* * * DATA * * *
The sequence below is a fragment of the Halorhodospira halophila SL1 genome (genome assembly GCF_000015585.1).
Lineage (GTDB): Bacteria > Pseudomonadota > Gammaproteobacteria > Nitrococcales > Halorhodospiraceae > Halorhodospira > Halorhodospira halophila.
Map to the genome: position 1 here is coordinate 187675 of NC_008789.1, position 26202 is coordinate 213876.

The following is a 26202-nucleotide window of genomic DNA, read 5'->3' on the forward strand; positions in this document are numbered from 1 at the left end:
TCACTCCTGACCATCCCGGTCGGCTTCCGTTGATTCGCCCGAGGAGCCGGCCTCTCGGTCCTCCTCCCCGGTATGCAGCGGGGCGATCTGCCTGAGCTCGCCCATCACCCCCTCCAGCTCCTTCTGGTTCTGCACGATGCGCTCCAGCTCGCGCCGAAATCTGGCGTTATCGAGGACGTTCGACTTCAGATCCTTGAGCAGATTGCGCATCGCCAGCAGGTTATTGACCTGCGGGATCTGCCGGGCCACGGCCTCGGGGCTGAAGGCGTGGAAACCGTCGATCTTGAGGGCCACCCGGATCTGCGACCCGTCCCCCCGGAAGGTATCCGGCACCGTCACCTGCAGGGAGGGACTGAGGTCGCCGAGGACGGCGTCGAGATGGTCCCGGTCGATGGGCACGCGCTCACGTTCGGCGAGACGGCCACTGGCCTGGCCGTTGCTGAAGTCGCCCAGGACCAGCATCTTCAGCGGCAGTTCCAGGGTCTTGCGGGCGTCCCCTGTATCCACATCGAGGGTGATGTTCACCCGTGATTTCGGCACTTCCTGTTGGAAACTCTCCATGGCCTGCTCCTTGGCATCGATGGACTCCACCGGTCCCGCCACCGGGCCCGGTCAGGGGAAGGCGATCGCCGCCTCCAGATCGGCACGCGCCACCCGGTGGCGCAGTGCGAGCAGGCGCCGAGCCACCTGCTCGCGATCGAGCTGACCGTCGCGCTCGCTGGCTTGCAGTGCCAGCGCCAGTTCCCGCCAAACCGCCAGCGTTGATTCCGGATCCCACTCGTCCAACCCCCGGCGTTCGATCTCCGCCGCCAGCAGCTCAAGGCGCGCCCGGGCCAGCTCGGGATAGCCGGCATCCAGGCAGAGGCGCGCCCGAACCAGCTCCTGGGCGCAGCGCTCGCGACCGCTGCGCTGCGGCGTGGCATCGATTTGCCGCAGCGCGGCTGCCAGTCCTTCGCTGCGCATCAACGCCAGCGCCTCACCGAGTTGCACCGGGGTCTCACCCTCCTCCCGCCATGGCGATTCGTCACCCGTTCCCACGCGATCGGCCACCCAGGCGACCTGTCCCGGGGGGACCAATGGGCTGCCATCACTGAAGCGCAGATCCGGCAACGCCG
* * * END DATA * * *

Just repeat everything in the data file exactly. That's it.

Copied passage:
The sequence below is a fragment of the Halorhodospira halophila SL1 genome (genome assembly GCF_000015585.1).
Lineage (GTDB): Bacteria > Pseudomonadota > Gammaproteobacteria > Nitrococcales > Halorhodospiraceae > Halorhodospira > Halorhodospira halophila.
Map to the genome: position 1 here is coordinate 187675 of NC_008789.1, position 26202 is coordinate 213876.

The following is a 26202-nucleotide window of genomic DNA, read 5'->3' on the forward strand; positions in this document are numbered from 1 at the left end:
TCACTCCTGACCATCCCGGTCGGCTTCCGTTGATTCGCCCGAGGAGCCGGCCTCTCGGTCCTCCTCCCCGGTATGCAGCGGGGCGATCTGCCTGAGCTCGCCCATCACCCCCTCCAGCTCCTTCTGGTTCTGCACGATGCGCTCCAGCTCGCGCCGAAATCTGGCGTTATCGAGGACGTTCGACTTCAGATCCTTGAGCAGATTGCGCATCGCCAGCAGGTTATTGACCTGCGGGATCTGCCGGGCCACGGCCTCGGGGCTGAAGGCGTGGAAACCGTCGATCTTGAGGGCCACCCGGATCTGCGACCCGTCCCCCCGGAAGGTATCCGGCACCGTCACCTGCAGGGAGGGACTGAGGTCGCCGAGGACGGCGTCGAGATGGTCCCGGTCGATGGGCACGCGCTCACGTTCGGCGAGACGGCCACTGGCCTGGCCGTTGCTGAAGTCGCCCAGGACCAGCATCTTCAGCGGCAGTTCCAGGGTCTTGCGGGCGTCCCCTGTATCCACATCGAGGGTGATGTTCACCCGTGATTTCGGCACTTCCTGTTGGAAACTCTCCATGGCCTGCTCCTTGGCATCGATGGACTCCACCGGTCCCGCCACCGGGCCCGGTCAGGGGAAGGCGATCGCCGCCTCCAGATCGGCACGCGCCACCCGGTGGCGCAGTGCGAGCAGGCGCCGAGCCACCTGCTCGCGATCGAGCTGACCGTCGCGCTCGCTGGCTTGCAGTGCCAGCGCCAGTTCCCGCCAAACCGCCAGCGTTGATTCCGGATCCCACTCGTCCAACCCCCGGCGTTCGATCTCCGCCGCCAGCAGCTCAAGGCGCGCCCGGGCCAGCTCGGGATAGCCGGCATCCAGGCAGAGGCGCGCCCGAACCAGCTCCTGGGCGCAGCGCTCGCGACCGCTGCGCTGCGGCGTGGCATCGATTTGCCGCAGCGCGGCTGCCAGTCCTTCGCTGCGCATCAACGCCAGCGCCTCACCGAGTTGCACCGGGGTCTCACCCTCCTCCCGCCATGGCGATTCGTCACCCGTTCCCACGCGATCGGCCACCCAGGCGACCTGTCCCGGGGGGACCAATGGGCTGCCATCACTGAAGCGCAGATCCGGCAACGCCG